• k–means
  • k–medoids: pam and CLARA (clustering large applications based on k–medoids)
  • hierarchical clustering
  • self-organizing Kohonen maps (som)

The choice of the clustering algorithms was guided by the following considerations: k–means was selected as a “benchmark” algorithm, CLARA algorithm has demonstrated extreme computational efficiency and gave good results, hierarchical clustering is both clustering and visualisation tool, and som can be considered as a standard unsupervised algorithm in machine learning.

An advanced study will apply nonlinear techniques like kernel k–means, nonlinear/kernel PCA, etc. Spectral clustering—going from data points to graph representation and graph partitioning problem, is an interesting approach to be considered because it does not make any assumption about the shape of clusters. From another side, DBSCAN algorithm does not need a priori knowledge about the number of clusters. More complex and more powerful algorithms, means more difficult to train and interpret the results. These topics lie outside of the scope of the present paper.

It should be noted, that the clustering methods selected were able to detect important and interesting patterns in data.

In the following, first, let us consider the problem of clustering tendency (clusterability) or the question about the presence of clusters in data.

Clustering tendency.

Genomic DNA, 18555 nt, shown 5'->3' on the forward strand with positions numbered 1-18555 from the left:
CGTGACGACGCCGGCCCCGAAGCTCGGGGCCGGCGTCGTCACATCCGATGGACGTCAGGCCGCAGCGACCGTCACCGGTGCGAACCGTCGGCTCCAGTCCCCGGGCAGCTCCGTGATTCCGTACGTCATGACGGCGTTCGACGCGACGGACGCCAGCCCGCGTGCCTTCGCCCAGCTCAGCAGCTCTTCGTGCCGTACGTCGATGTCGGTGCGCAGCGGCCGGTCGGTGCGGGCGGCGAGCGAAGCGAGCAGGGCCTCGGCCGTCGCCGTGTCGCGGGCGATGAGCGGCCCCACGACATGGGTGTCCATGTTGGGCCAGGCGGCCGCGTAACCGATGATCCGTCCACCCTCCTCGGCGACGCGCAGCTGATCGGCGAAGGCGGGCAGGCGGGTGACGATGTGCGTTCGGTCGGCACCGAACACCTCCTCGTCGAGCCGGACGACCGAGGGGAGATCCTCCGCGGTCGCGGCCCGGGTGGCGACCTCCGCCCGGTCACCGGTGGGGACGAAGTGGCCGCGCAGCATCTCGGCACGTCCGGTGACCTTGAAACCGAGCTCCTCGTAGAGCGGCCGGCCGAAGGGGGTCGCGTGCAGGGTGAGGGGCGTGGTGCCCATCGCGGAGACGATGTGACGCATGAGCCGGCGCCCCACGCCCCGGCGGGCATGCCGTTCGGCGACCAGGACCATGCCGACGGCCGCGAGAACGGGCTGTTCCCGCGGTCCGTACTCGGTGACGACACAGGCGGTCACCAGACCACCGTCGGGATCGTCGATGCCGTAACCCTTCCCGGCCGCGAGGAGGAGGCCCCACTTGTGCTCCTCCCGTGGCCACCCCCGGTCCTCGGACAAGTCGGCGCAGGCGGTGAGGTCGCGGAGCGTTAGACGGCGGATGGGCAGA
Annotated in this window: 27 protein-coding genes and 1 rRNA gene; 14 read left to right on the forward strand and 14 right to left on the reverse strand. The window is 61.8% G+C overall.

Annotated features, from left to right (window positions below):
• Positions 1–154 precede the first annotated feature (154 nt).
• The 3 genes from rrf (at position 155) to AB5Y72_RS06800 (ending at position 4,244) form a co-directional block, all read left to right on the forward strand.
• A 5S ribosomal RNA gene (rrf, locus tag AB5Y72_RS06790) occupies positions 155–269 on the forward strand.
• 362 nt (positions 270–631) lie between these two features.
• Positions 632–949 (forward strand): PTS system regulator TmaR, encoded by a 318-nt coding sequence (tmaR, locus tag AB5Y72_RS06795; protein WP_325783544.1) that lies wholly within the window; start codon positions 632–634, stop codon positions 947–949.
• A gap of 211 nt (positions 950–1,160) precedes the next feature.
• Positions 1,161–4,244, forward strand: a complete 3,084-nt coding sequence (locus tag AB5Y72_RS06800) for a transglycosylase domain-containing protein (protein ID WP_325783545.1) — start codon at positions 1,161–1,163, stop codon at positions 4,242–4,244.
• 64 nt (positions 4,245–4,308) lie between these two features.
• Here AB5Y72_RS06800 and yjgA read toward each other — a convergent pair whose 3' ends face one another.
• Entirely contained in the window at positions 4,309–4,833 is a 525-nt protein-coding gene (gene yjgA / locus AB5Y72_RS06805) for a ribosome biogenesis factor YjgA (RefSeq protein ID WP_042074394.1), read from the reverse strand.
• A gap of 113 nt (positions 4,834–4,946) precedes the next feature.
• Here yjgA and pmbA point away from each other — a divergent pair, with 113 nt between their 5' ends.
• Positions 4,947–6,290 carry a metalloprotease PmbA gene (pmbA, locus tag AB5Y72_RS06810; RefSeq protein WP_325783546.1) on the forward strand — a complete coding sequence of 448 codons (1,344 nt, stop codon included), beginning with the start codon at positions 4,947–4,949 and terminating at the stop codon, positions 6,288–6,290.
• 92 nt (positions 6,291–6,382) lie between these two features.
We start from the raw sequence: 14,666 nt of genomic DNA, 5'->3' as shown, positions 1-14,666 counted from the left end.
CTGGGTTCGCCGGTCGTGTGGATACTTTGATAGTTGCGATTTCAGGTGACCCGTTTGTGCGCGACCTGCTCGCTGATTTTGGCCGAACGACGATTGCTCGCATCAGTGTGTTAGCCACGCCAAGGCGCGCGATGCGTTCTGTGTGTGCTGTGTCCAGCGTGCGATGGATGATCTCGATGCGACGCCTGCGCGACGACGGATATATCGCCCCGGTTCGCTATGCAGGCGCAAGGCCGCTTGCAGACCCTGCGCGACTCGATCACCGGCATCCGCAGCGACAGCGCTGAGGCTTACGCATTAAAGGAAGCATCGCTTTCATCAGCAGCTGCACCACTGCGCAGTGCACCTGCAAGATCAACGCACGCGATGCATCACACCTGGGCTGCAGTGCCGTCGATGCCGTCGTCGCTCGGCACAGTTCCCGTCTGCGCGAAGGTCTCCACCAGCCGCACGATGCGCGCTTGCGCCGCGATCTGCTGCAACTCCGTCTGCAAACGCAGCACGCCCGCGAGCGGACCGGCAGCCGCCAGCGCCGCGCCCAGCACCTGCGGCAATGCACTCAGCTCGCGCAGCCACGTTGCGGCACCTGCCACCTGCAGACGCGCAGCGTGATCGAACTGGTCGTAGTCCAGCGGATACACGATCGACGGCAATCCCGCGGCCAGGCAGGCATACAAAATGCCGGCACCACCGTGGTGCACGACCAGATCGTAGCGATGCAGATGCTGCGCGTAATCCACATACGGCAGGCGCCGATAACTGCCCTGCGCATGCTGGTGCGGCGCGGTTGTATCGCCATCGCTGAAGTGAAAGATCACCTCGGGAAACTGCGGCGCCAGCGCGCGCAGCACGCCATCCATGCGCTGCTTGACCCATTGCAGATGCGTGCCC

The clustering tendency was evaluated using different measures considered in [47]. The hypothesis of “no clusters” was rejected both for simulated and population data. Let us remind, that clusterability was analysed in a 25–dimensional LGC space as well as after the redundancy was removed by “IDmining” approach [48].

Visualization of data is a very valuable tool in clustering analysis. Unfortunately, when studying high dimensional and big data sets, visualisation becomes a challenge.

Well known technique combining the visualisation and hierarchical clustering—heatmaps, was applied to LGC. For the visualisation purposes, from original data 5000 randomly selected curves were reordered according to their similarity (euclidean distance) and visualised as heatmaps along with dendrograms, see Figs 14 and 15 for CHCSR and Swiss population data, correspondingly. Heatmaps clearly confirm clustering in curves and the number of clusters can be estimated cutting at different height of dendrograms.

Number of clusters. Clustering validation.

The question of “how many clusters?” is closely connected to the problem of clustering validation. In most cases the clustering validation criteria, often defined as objective functions, are also used to make a decision about the number of clusters.

The literature on clustering validation and definition of the clusters number covers many different aspects at different levels, see, for example, [40, 41, 47, 49].